Narayan Bulusu is a Research Advisor in the Banking and Payments Department (BAP) at the Bank of Canada, working on topics related to large-value and retail payment systems. His current research interests lie in the domain of payment system design and its implications for the financial system. He previously worked on interbank markets, and on models pertaining to the management of Canada’s sovereign debt and foreign reserves. He obtained a PhD in financial economics from IESE Business School.
This paper documents the properties of Government of Canada securities in cash, repo and securities lending transactions over their life cycle. By tracking every security from issuance to maturity, we are able to highlight inter-linkages between the markets for cash and for specific securities.
Central banks communicate the results of open market operations. This helps participants in financial markets more accurately estimate the prevailing demand and supply conditions in the market for overnight loans.
We identify the drivers of unsecured and collateralized loan volumes, rates and haircuts in Canada using the Bayesian model averaging approach to deal with model uncertainty. Our results suggest that the key friction driving behaviour in this market is the collateral reallocation cost faced by borrowers.
The common-factor hypothesis is one possible explanation for the housing wealth effect. Under this hypothesis, house price appreciation is related to changes in consumption as long as the available proxies for the common driver of housing and non-housing demand are noisy and housing supply is not perfectly elastic.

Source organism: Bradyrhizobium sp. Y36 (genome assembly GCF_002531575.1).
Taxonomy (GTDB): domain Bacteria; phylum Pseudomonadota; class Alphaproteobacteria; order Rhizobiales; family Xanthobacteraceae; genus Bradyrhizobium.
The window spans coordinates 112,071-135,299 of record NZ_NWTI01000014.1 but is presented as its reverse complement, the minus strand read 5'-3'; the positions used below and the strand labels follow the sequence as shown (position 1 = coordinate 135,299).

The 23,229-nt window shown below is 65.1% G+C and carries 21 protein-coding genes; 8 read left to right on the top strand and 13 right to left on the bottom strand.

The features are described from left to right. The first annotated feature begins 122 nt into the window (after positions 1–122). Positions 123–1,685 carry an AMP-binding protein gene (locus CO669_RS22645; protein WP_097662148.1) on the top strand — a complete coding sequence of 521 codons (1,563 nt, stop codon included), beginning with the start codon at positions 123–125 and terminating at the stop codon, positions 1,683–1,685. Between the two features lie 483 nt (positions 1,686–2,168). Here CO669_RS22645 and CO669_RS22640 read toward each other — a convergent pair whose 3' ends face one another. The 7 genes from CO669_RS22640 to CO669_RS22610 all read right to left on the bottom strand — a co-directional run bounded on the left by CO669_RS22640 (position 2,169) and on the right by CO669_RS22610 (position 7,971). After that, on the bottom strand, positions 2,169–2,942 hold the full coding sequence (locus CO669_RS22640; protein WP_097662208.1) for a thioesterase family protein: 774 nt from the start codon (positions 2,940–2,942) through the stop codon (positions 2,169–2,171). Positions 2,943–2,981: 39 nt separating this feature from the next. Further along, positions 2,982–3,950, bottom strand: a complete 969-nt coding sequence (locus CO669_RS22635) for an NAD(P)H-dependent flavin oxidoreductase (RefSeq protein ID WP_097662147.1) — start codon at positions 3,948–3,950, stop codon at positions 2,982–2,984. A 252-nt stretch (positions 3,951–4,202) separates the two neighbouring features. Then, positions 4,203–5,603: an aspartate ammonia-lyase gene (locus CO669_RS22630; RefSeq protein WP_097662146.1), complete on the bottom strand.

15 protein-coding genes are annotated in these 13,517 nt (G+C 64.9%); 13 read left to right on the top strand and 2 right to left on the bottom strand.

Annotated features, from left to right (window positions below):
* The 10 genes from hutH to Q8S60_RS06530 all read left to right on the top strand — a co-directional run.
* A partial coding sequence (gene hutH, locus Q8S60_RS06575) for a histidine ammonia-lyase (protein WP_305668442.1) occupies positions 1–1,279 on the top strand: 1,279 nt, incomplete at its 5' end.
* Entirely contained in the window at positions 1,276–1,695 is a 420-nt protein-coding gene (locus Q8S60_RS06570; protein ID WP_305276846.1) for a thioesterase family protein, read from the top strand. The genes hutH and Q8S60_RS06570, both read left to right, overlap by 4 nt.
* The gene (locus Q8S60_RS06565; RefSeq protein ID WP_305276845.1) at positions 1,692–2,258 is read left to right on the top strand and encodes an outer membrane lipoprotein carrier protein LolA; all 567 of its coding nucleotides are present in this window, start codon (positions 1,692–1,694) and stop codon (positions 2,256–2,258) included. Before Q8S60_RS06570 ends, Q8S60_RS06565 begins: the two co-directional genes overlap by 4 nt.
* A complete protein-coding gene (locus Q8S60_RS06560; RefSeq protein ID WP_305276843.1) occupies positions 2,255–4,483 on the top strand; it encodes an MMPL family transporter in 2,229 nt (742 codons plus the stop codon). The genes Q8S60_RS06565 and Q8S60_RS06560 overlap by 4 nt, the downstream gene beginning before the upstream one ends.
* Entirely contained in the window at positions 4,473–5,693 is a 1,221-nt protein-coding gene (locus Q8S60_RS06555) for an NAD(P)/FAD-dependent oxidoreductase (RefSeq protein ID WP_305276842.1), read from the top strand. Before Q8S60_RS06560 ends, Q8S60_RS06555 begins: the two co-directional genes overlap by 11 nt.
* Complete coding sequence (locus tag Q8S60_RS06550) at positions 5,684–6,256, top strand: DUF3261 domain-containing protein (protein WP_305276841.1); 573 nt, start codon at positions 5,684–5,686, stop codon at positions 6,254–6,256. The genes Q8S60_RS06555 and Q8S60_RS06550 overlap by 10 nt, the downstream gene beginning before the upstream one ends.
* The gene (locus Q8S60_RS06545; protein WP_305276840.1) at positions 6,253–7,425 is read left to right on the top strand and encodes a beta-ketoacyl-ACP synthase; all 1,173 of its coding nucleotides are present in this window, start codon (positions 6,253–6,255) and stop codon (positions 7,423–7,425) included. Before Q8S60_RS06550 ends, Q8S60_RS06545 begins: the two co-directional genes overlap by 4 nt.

Data on the use of government securities in the repo, securities lending and cash markets suggest there are bond market clienteles in Canada. Shorter-term bonds are more prevalent in the repo market, while longer-maturity securities are more active in the securities lending market—consistent with the preferred habitat hypothesis. These results could help design better debt-management strategies and more-effective policies to maintain well-functioning financial markets.
The Bank of Canada recently developed an asset-liability-matching model to aid in the management of Canada’s foreign exchange reserves. The model allows policy-makers at the Bank and the Department of Finance to analyze asset-allocation and funding-mix decisions by quantifying both the risk-return and liquidity trade-offs for the assets, as well as the risk-cost trade-offs of the funding liabilities.
"What drives interbank loans? Evidence from Canada." (joint with Pierre Guérin) Journal of Banking & Finance 106 (2019): 427-444.
"Evolving Practices in Public Investment Management: Proceedings of the Seventh Public Investors Conference" (jointly edited with Eric Bouyé, Marco Fanari; Patrizia Ferrauto, Mike McMorrow, Shengting Pan, Tommaso Perez, Vahe Sahakyan, and Omar Zulaica)
"Advances in the practice of public investment management" (edited with Joachim Coche, Alejandro Reveiz, Francisco Rivadeneyra, Vahe Sahakyan and Ghislain Yanou), 2018, Palgrave Macmillan